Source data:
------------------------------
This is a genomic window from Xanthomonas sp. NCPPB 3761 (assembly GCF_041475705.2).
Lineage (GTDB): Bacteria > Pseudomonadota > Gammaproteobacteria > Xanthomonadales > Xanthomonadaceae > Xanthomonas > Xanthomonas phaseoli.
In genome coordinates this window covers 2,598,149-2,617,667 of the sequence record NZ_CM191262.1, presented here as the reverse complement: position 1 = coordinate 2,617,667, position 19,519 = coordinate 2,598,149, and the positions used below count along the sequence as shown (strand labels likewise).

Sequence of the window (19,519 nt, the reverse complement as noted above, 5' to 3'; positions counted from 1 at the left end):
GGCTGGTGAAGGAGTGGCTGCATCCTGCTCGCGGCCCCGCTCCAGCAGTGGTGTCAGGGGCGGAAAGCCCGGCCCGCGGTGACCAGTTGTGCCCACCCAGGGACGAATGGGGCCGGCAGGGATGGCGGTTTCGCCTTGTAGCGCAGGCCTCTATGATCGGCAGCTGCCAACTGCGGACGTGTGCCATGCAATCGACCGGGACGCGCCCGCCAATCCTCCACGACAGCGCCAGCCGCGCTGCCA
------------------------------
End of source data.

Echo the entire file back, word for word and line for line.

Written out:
This is a genomic window from Xanthomonas sp. NCPPB 3761 (assembly GCF_041475705.2).
Lineage (GTDB): Bacteria > Pseudomonadota > Gammaproteobacteria > Xanthomonadales > Xanthomonadaceae > Xanthomonas > Xanthomonas phaseoli.
In genome coordinates this window covers 2,598,149-2,617,667 of the sequence record NZ_CM191262.1, presented here as the reverse complement: position 1 = coordinate 2,617,667, position 19,519 = coordinate 2,598,149, and the positions used below count along the sequence as shown (strand labels likewise).

Sequence of the window (19,519 nt, the reverse complement as noted above, 5' to 3'; positions counted from 1 at the left end):
GGCTGGTGAAGGAGTGGCTGCATCCTGCTCGCGGCCCCGCTCCAGCAGTGGTGTCAGGGGCGGAAAGCCCGGCCCGCGGTGACCAGTTGTGCCCACCCAGGGACGAATGGGGCCGGCAGGGATGGCGGTTTCGCCTTGTAGCGCAGGCCTCTATGATCGGCAGCTGCCAACTGCGGACGTGTGCCATGCAATCGACCGGGACGCGCCCGCCAATCCTCCACGACAGCGCCAGCCGCGCTGCCA